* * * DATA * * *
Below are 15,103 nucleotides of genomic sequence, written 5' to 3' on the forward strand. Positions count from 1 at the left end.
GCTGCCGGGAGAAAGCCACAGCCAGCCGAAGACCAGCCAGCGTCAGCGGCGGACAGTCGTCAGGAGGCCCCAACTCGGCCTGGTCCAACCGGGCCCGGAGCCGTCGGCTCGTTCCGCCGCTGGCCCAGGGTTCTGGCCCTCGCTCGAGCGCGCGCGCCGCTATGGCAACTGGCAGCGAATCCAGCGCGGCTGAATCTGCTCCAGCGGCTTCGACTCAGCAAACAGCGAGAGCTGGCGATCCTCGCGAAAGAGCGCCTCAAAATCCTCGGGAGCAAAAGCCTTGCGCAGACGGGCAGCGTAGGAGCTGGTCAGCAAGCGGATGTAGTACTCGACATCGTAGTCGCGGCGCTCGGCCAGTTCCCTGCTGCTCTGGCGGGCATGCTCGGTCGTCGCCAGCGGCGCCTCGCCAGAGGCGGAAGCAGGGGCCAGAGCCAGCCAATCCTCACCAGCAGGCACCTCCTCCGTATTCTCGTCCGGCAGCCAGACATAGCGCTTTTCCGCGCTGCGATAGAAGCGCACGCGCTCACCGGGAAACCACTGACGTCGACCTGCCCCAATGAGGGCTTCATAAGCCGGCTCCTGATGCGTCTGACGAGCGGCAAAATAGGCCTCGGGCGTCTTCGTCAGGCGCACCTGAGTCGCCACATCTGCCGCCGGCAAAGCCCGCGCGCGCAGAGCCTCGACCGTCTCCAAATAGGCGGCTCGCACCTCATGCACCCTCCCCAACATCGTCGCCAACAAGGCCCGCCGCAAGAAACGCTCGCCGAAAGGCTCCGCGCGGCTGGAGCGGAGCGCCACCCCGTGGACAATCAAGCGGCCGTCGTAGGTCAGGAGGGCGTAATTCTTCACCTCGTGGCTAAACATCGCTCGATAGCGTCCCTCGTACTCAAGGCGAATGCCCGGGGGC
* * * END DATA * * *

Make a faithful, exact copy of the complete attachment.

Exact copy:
Below are 15,103 nucleotides of genomic sequence, written 5' to 3' on the forward strand. Positions count from 1 at the left end.
GCTGCCGGGAGAAAGCCACAGCCAGCCGAAGACCAGCCAGCGTCAGCGGCGGACAGTCGTCAGGAGGCCCCAACTCGGCCTGGTCCAACCGGGCCCGGAGCCGTCGGCTCGTTCCGCCGCTGGCCCAGGGTTCTGGCCCTCGCTCGAGCGCGCGCGCCGCTATGGCAACTGGCAGCGAATCCAGCGCGGCTGAATCTGCTCCAGCGGCTTCGACTCAGCAAACAGCGAGAGCTGGCGATCCTCGCGAAAGAGCGCCTCAAAATCCTCGGGAGCAAAAGCCTTGCGCAGACGGGCAGCGTAGGAGCTGGTCAGCAAGCGGATGTAGTACTCGACATCGTAGTCGCGGCGCTCGGCCAGTTCCCTGCTGCTCTGGCGGGCATGCTCGGTCGTCGCCAGCGGCGCCTCGCCAGAGGCGGAAGCAGGGGCCAGAGCCAGCCAATCCTCACCAGCAGGCACCTCCTCCGTATTCTCGTCCGGCAGCCAGACATAGCGCTTTTCCGCGCTGCGATAGAAGCGCACGCGCTCACCGGGAAACCACTGACGTCGACCTGCCCCAATGAGGGCTTCATAAGCCGGCTCCTGATGCGTCTGACGAGCGGCAAAATAGGCCTCGGGCGTCTTCGTCAGGCGCACCTGAGTCGCCACATCTGCCGCCGGCAAAGCCCGCGCGCGCAGAGCCTCGACCGTCTCCAAATAGGCGGCTCGCACCTCATGCACCCTCCCCAACATCGTCGCCAACAAGGCCCGCCGCAAGAAACGCTCGCCGAAAGGCTCCGCGCGGCTGGAGCGGAGCGCCACCCCGTGGACAATCAAGCGGCCGTCGTAGGTCAGGAGGGCGTAATTCTTCACCTCGTGGCTAAACATCGCTCGATAGCGTCCCTCGTACTCAAGGCGAATGCCCGGGGGC